Quaaludes--perhaps you’ve heard of them or maybe you have even tried them yourself? Quaaludes are often talked about with a sense of nostalgia, usually being referenced in movies by someone’s grandma who has a secret stash of them left over from the 70’s when the drug was at its height in popularity. More recently however, the drug has hit media headlines, as accusations of alleged sexual assault against Bill Cosby resurfaced. The disgraced, former TV star later admitted to giving Quaaludes to women he wanted to have sex with. It comes as no surprise that the drug was eventually outlawed in 1983 when authorities caught on to the large amount of people who were either abusing the drug recreationally or using it as a date rape drug. So exactly are Quaaludes and why were they popular?
Before the drug was marketed under the brand name of Quaaludes (as well as Sopor) by pharmaceutical companies, the generic name for it was methaqualone. Quaaludes were first synthesized in India during 1951 by Indra Kishore Kacker and Syed Husain Zaheer. Originally, methaqualone was synthesized as a new treatment for malaria when they found that it also had some highly sedative properties aside from what they had created it for. The first two markets it hit were Germany and Japan, where it racked up quite the extensive record of addiction and recreational abuse. Eventually, by 1955 it was being prescribed in Britain under the name of Mandrax, a name still used to this day.
The drug slowly made its way over to the United States in the 1960’s, where it became widely popular in the “hippie” era. In the United States, methaqualone was mainly manufactured by a pharmaceutical company in Pennsylvania who gave the drug its iconic name. The word Quaalude combines the word “quiet” with “interlude”. During this time, doctors were essentially giving Quaaludes out like candy. People could buy “Ludes” in semi-legal stress clinics without ever having to visit with an actual doctor. By 1972, it was the sixth best-selling sedative in America. They were also widely prescribed for the treatment of insomnia and anxiety.
However, it did not take very long for the recreational abuse and addiction to follow methaqualone overseas where it was now sold in America under the brand name of Quaaludes.
In part due to the easy access of obtaining Quaaludes, it became very popular in night clubs and disco scenes. This earned the drug yet another popular pop culture name known as “disco-biscuits”. Due to its popularity in night clubs and disco scenes, non-alcoholic clubs known as “juice bars” were established. These clubs catered to people who wanted to dance while high on Quaaludes, or for short, “Ludes”. Moreover, in 1981 the DEA (Drug Enforcement Administration) declared Quaaludes the second most abused drug in America. So, by 1983 Quaaludes were outlawed in the United States for reasons including: widespread rates of addiction, recreational abuse and because it could potentially be used as a “date rape drug”.
With the popularity of the drug during the time it was legal in the United States, one has to wonder why so many people abused the drug. Considering how long it has remained in pop culture references during the 1960’s, up until it was banned in 1983, “Ludes” remained somewhat of an urban legend. One of the main reasons for its popularity is that Quaaludes are a very powerful barbiturate. These types of drugs act as a central nervous system depressant. Quaaludes are also highly addictive.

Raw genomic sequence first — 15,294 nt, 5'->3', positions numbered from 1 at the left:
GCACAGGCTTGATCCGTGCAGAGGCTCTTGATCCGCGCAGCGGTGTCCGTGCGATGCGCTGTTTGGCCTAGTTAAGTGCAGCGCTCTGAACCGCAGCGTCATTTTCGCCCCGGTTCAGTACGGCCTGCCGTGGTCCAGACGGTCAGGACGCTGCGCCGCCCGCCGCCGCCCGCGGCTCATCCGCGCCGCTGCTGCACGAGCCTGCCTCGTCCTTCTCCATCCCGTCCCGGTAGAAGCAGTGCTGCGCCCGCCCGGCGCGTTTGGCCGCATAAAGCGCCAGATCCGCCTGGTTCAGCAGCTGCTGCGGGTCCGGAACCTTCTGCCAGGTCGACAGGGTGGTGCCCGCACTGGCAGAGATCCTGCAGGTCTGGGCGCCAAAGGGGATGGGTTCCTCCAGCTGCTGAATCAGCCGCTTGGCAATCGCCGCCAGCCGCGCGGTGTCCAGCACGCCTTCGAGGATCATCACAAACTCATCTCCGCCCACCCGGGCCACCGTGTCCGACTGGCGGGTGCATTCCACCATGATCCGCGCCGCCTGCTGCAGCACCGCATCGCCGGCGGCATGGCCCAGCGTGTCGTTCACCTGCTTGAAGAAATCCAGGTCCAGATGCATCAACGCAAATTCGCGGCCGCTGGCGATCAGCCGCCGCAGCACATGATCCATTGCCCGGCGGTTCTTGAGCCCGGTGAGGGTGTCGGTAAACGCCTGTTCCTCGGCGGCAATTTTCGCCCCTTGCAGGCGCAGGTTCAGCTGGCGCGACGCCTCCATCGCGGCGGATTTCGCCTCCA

These are just a few of the side effects that come with taking Quaaludes or methaqualone. Part of the increased risk of abusing Quaaludes is that it was often consumed with other substances such as alcohol, which severely increased the risk of these negative side effects occurring.
At its peak, it was also associated with a large number of suicides, overdoses, injuries, and other dangerous incidents, like car accidents. In prescribed doses, methaqualone was known to produce relaxation, sleepiness, and a slight feeling of euphoria. But the often deadly trio of easy access, peer popularity, and consumption of alcohol lead to many overdoses and comas. The reason being that a lethal dosage of methaqualone is much smaller when combined with other substances, such as alcohol, crystal meth, or other drugs with a potential for abuse. Many people also reported using the substance because of its euphoric high and sleepy drunk effect.
Part of the popularity of the drug was also due to its highly addictive properties. When people begin using drugs, it chemically and physically alters the functioning of the brain and its production of dopamine. Much like any other substance, with repeated use people eventually will develop tolerance to the drug. This leads them to consume more and more of the drug, in order to achieve the same desired effects. Over time, the chemicals that get released in the brain will eventually trick your brain into believing that it needs that certain substance in order to survive. This makes quitting the drug much more difficult, as the brain begins to associate different places, people, or things with the drug use.
Thankfully, psychological and medical research on addiction has come a very long way since Quaaludes were outlawed in 1983. Since then, they are nearly impossible to come by on the street, but that doesn't mean they have completely vanished. If you or a loved one may be struggling with an addiction to Quaaludes, or any other substance, then please allow our wonderfully trained staff here at More Than Rehab to help. There is absolutely no shame in asking for help when you need it! You do not have to go through your addiction alone. We understand what it takes to lead a healthy and fulfilling life without the use of drugs or alcohol, so give us a call today: